From Bottle To Cup: Helping Your toddler Make the Switch

From Bottle To Cup: Helping Your toddler Make the Switch

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Toddlers become quite attached to their bottles. They use it for comfort, security, and nourishment. Therefore getting them to make the transition from a bottle to a sippy cup can be more challenging than we initially thought. 

Here’s the catch: toddlers aren’t the only ones who resist this natural transition. Sometimes, parents play an equal part in this emotionally challenging process. 

The mama bear in you will instinctively come to the rescue when anything is uncomfortable or upsets your little one. While the process may be hard for both of you, it’s a necessary transition that your child needs to healthily move to the next stage of life.

Why Is It Important To Wean Your Toddler off the Bottle?

Why Is It Important To Wean Your Toddler off the Bottle?

Prolonged Use Can Lead To Tooth Decay

The American Academy of Pediatrics recommends making the switch from bottle to cup at around 12 to 18 months. Since toddlers have a habit of drinking milk at night and falling asleep without brushing their teeth, using the bottle for longer than necessary can lead to “bottle tooth decay”. When your child is asleep, the production of saliva slows down and the milk doesn’t get washed away as it should. This creates an acidic layer on the tooth's enamel which increases toddlers’ risk for tooth decay.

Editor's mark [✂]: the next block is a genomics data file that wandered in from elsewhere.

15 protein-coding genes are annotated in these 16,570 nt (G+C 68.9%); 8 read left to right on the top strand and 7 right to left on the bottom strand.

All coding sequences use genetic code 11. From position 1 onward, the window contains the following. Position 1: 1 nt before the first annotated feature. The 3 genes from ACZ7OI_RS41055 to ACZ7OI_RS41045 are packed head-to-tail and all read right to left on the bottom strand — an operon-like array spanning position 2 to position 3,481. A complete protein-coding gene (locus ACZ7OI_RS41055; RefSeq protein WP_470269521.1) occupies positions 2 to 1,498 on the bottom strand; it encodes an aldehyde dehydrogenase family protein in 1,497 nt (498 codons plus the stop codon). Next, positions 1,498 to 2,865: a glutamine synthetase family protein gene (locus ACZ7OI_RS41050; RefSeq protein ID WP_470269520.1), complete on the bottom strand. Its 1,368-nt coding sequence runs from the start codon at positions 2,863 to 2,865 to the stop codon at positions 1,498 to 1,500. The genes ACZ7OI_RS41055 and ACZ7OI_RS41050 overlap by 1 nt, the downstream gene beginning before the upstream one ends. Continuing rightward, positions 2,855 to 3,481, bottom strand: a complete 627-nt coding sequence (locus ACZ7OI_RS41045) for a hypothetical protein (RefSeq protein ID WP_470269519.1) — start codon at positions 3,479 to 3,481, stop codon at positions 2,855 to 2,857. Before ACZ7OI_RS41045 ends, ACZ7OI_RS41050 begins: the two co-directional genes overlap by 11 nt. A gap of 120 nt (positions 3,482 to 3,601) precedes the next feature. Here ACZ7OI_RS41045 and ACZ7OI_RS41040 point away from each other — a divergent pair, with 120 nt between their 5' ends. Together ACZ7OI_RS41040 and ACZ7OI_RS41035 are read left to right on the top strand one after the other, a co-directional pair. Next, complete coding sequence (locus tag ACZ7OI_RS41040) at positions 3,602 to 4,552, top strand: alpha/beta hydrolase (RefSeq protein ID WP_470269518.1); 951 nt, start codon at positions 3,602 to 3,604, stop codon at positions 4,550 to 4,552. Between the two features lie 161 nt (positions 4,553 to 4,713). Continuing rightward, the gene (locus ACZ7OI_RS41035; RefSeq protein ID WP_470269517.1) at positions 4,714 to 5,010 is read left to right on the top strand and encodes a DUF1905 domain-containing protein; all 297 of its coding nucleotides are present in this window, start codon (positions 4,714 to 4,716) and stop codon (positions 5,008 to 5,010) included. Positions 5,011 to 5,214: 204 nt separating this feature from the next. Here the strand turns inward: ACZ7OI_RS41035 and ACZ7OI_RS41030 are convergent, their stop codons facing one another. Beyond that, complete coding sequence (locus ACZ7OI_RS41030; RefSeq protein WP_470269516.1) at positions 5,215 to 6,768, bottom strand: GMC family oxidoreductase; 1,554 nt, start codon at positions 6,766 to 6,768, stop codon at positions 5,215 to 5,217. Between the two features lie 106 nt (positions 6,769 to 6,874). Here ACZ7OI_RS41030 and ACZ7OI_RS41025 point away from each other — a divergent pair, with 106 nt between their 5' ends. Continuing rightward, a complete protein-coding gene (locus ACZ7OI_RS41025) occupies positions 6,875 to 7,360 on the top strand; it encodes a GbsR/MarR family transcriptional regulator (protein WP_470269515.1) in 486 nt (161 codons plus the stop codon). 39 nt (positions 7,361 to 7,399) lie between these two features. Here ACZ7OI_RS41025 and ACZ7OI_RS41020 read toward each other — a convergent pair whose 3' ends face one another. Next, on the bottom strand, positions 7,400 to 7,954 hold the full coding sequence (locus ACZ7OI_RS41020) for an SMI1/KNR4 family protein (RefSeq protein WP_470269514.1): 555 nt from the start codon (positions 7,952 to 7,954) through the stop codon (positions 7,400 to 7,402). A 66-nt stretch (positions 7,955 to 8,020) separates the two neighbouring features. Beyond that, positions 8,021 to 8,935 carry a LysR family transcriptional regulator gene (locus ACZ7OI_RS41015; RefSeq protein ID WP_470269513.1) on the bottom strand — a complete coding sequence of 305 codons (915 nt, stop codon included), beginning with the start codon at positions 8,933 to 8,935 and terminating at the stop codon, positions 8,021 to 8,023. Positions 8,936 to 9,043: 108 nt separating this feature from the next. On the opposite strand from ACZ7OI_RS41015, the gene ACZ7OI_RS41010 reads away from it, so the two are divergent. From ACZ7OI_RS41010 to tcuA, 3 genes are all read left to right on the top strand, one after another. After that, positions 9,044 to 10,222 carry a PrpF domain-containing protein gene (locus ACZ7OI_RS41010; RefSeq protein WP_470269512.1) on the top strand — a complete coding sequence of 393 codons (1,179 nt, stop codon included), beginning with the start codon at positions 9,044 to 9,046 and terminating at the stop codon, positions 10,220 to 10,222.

Can Make Your Toddler a Picky Eater

At the age of 12 months, toddlers should eat a variety of foods from the family menu and no longer based their diet on liquids as they did in the first year. If you give them a choice they may prefer and reject other nutritious age-appropriate meals.

May Make Them Anemic

Milk has no iron. This means increased milk intake isn’t doing much to meet all your toddler’s nutritional needs. In fact, the calcium in cow milk tends to block the absorption of iron by the body, further increasing the extent of iron deficiency.

How does this happen? If children drink too much cow’s milk, you may notice reduced growth in their bodies. Even if they’re eating veggies and fruits, they aren’t able to utilize most of the iron they consume. This can contribute to anemia.

Can Lead To Infections

When your child lies down to drink milk from a bottle, the liquid pools at the base of the throat. The milk can then travel through the tube that connects the throat to the middle ear. This can potentially become a breeding ground for bacteria which can result in an ear or throat infection.

As you can see, there are many good reasons to wean children off the bottle at the appropriate time. Now that we know why it’s important to do so, it’s time to explore how you can wean your toddler from bottle-feeding.

How Do I Break My Toddler's Bottle Habit?

How Do I Break My Toddler's Bottle Habit?

Breaking your toddler's bottle habit can be challenging but it can be done in a way that entails minimal stress for you both. Employing these tips and tricks may help discourage children from drinking from the bottle and direct their attention towards a more attractive option — the cup.

Reduce the Number of Bottle-feedings 

Going from bottle to sippy cup doesn’t have to happen all at once. You can make the transition gradually. It may take time but it usually produces better results than withholding the bottle in one go.